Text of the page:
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Tips for Borrowing Student Loans Wisely

College tuition is rising nationwide – and student loan debt is following at record rates. If you’re considering a student loan, ask yourself a few hard questions first. A realistic approach, combined with a few smart choices , will help you keep debt to a minimum and assure your personal financial well-being after college. Here are some tips for borrowing student loans wisely.  mom and son reviewing student loan options

What is the true cost of my education?

The cost of college is more than just tuition and books. To determine the full expense of your education – the Cost of Attendance (COA) – you will need to consider room and board, transportation, equipment and supplies, as well as tuition, fees and books. Online resources like College Scorecard can help you assess and compare the total COA of the universities you’re considering.

How much should I borrow?

It’s possible you will qualify for a much larger loan than you need – but you’re not obligated to accept the full amount. In fact, it’s better to scrimp, save and borrow only what you must. If you need extra spending money, find a part-time job or save up during the summer months, and avoid the trap of using loan dollars for nonessential expenses. If this still isn’t cutting it, consider other ways to save money, like living at home, renting instead of purchasing new books, or putting these tips to use.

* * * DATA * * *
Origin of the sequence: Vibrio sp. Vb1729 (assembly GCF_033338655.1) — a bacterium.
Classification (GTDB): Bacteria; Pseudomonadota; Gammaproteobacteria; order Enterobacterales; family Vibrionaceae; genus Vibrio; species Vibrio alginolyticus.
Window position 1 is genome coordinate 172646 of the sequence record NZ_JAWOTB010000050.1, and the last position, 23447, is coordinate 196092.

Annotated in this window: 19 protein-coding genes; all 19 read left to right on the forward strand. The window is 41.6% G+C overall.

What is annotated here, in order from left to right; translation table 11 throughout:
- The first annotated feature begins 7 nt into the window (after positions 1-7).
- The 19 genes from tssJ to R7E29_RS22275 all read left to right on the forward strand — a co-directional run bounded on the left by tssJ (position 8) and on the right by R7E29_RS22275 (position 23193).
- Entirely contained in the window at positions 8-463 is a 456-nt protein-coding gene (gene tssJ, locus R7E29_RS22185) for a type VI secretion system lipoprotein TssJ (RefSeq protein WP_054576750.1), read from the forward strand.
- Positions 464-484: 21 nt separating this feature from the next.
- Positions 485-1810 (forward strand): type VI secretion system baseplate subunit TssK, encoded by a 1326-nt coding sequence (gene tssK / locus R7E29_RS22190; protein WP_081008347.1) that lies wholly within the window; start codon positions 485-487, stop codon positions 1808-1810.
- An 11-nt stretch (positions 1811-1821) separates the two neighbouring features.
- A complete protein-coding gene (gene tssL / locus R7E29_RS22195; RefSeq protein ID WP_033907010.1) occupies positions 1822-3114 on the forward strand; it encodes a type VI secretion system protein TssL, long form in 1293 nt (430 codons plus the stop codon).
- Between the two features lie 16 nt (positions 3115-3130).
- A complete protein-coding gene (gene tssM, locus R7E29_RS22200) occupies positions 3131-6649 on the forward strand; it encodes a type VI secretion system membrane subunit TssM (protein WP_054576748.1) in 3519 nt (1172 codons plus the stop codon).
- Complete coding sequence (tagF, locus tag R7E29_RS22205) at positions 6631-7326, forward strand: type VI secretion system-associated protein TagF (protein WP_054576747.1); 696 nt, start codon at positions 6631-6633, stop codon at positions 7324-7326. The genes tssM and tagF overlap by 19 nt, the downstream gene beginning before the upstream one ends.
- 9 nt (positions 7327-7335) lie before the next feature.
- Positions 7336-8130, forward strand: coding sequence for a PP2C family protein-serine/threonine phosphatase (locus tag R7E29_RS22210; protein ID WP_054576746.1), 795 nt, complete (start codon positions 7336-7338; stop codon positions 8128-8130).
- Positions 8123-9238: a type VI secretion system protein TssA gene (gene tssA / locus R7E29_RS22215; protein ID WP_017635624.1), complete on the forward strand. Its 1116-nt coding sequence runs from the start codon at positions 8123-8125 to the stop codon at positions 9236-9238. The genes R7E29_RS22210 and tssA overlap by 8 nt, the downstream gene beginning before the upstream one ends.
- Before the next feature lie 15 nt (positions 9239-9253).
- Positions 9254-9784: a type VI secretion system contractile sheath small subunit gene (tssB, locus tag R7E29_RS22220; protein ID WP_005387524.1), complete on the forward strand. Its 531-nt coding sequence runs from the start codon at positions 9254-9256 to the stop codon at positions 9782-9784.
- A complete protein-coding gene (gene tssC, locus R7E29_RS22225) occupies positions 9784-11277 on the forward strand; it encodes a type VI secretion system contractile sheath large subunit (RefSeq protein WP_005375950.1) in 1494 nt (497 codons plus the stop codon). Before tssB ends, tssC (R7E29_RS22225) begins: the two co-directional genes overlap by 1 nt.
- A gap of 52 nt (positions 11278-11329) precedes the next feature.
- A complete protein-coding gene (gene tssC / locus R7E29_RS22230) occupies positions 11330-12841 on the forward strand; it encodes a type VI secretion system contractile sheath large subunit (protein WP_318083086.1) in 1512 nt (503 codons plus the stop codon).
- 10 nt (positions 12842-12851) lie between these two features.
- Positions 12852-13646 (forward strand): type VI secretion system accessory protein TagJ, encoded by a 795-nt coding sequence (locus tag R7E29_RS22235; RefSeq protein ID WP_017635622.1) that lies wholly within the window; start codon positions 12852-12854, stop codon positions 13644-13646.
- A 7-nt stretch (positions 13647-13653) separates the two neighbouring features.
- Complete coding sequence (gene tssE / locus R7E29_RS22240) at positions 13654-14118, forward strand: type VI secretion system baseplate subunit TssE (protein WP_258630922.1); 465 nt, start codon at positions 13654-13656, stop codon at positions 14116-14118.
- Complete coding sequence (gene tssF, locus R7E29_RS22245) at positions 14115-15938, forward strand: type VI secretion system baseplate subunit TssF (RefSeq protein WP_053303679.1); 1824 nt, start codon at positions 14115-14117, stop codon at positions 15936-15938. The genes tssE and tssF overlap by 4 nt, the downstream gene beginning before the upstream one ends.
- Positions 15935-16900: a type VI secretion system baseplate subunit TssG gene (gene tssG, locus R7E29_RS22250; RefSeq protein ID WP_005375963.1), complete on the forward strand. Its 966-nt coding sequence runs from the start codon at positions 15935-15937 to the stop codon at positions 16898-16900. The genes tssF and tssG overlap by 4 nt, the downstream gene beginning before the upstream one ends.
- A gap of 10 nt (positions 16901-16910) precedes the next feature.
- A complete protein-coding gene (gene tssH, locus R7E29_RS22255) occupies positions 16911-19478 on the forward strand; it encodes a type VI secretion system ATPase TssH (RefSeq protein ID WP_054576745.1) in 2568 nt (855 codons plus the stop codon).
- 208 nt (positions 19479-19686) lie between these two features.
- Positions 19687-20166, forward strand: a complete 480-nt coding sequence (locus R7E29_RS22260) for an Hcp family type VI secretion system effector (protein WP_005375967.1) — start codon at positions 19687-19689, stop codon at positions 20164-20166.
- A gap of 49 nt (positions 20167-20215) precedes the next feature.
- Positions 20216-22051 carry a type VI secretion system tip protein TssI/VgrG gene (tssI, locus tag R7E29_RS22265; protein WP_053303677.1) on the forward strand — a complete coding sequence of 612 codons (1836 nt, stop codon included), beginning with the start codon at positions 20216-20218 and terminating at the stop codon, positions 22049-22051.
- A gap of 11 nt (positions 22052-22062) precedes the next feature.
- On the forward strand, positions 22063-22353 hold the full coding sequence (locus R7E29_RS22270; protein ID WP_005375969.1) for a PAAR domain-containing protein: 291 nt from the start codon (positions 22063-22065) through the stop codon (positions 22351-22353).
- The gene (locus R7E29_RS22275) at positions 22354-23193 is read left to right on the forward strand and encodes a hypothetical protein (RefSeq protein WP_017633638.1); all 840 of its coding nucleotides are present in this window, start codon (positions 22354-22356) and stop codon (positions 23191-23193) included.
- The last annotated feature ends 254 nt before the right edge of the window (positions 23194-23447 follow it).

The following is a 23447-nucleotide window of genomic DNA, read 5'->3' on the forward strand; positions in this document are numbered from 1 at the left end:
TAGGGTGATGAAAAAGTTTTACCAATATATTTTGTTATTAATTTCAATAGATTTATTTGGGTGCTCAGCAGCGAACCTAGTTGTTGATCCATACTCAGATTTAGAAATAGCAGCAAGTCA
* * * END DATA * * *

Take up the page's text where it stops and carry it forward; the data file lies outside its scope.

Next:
How long will it take to repay my loans?

This largely depends on your future salary and your ability to keep loans to a minimum. While a college degree does impact your earning potential, it’s not a guarantee of a high-paying job.

First, take a close look at starting salaries in your chosen profession. You can search the federal Bureau of Labor Statistics to compare earnings for various jobs or visit and for insights on average pay. A student pursuing a career with a starting salary of $30,000 will need to be much more pragmatic than someone whose first job will pay $75,000.

Once you understand your earning potential after graduation, use an online calculator to get a sense of your future monthly loan payments, how long it will take to pay off your debt, and the total loan cost with interest. Given your anticipated salary, is this loan repayment manageable? What can you do to bring down your debt, or even begin making interest payments while still in school?

If you borrow wisely, are realistic about what you can afford, and make practical spending decisions while in college, you can begin life after college with a clean slate – not saddled with debt.

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